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The Greek playwright Euripides wrote; “Those whom the gods would destroy, they first make mad.”  Clearly, the Congress of the United States is ignoring the budget, current account, and balance of payments deficits that are currently exploding on their watch.  The argument of many we have talked to who are connected with Congress sound something like ‘during the Reagan Administration we ran deficits, and soon after during the Clinton Administration we had surpluses to counterbalance them.’  Their logic being that some similar gift in the form of budget surpluses will magically appear in the near future.

May we respectfully point out that the actions being taken today are in many ways the antithesis of the actions taken during the Reagan Administration.  Today, the U.S. is running trade, current account, and off the charts record budget deficits while the current administration is proposing raising taxes.

The Reagan administration, with congress’ agreement ran deficits, in part because they cut taxes, especially capital gains taxes.  The tax cuts created incentives to invest and to create new capital.  As a result of this decision, venture capital flowed into the high technology companies, and many new industries were fostered, such as semiconductor, communications, biotech, software, the internet, and many other high tech areas were stimulated.  This growth produced many millionaires and created huge tax receipts for the government in the 1990’s and early 2000’s.

The current situation is just the opposite.  Congress is discussing raising taxes while financing two wars and spending huge sums on social programs.  There is less incentive for the entrepreneurial to take risk, build companies, and form capital.  Venture capital is not pouring into new technology or any other type of new ventures.  In fact, businesses today are having a hard time getting bank financing.


Simply put, no nation will generate big tax revenues from new businesses if they do not invest in them.

When this is pointed out to politicians of both parties, they revert to the old hope that something good will happen…but they are unable to suggest what that something good might be.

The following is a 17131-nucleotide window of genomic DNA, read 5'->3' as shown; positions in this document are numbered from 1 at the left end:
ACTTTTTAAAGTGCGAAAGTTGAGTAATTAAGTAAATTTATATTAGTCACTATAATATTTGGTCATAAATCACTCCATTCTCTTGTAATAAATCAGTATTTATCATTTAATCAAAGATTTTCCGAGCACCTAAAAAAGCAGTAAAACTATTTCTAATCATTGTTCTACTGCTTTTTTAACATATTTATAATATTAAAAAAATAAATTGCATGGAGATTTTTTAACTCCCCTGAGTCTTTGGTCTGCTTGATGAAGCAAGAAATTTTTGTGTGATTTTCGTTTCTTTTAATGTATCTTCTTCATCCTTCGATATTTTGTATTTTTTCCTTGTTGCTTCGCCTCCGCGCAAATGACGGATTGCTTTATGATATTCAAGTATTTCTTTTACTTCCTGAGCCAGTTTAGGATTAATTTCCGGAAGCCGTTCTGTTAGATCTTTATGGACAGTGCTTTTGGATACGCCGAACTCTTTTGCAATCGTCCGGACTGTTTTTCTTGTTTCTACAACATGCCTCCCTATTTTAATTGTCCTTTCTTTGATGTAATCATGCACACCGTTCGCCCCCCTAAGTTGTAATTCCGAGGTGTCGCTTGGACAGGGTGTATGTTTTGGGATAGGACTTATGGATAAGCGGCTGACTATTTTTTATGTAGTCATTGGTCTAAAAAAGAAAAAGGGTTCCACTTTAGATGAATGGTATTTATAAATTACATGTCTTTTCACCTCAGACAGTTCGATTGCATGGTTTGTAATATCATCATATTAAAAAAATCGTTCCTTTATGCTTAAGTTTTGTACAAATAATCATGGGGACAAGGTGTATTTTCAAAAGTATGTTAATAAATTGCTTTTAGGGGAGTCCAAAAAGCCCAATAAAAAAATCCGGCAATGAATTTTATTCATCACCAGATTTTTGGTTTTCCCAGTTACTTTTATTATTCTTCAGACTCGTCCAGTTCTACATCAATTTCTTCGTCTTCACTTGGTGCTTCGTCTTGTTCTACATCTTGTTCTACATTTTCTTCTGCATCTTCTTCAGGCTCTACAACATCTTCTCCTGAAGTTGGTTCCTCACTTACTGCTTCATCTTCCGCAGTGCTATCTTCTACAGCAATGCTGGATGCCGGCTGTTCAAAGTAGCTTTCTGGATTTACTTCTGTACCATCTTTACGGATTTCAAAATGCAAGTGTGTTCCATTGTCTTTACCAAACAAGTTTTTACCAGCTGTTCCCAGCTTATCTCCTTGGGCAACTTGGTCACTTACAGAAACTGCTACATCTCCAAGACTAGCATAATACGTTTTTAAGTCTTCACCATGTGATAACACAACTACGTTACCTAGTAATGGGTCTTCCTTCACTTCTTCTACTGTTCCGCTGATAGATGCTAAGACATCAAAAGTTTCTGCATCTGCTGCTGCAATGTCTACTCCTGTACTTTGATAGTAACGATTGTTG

The fact is that many banks are for all intents bankrupt.  Accounting tricks have been allowed by the FASB, the group that governs what CPA’s allow in financial statements. They have agreed to be very lenient about the classification of certain risk assets and to value them in a manner that is more positive than the underlying market reality.  In other words, many of the assets could not be sold for close to the prices shown on financial statements.  Governments around the world, including in those in the U.S., Europe, and Japan have purchased the assets of severely compromised financial institutions to keep them from declaring bankruptcy. The hope is that the wide differential between the cost of deposits and the returns of loans will allow the banks to make enough money to recoup their capital and to float more shares in the public markets.  This story is a long way from being over so, be sure to remember that financial stocks in the developed economies are trades, not investments.  This is not the case for most of the banks in Canada, Brazil, Australia, and many developing countries in Asia which have been more conservative about purchasing exotic debt instruments which became toxic.


We continue to expect a weak U.S. dollar, strong gold and oil prices, and plenty of profit opportunity in selected non U.S. stock markets.  In our opinion, investors should look for companies that export to faster growing parts of the world when investing in the U.S., Europe, and Japan.  In the emerging world, we prefer financial and consumer stocks that can grow.  You might consult our archives for stock markets and industries we favor.

If you have questions feel free to contact our office.  Thanks for listening.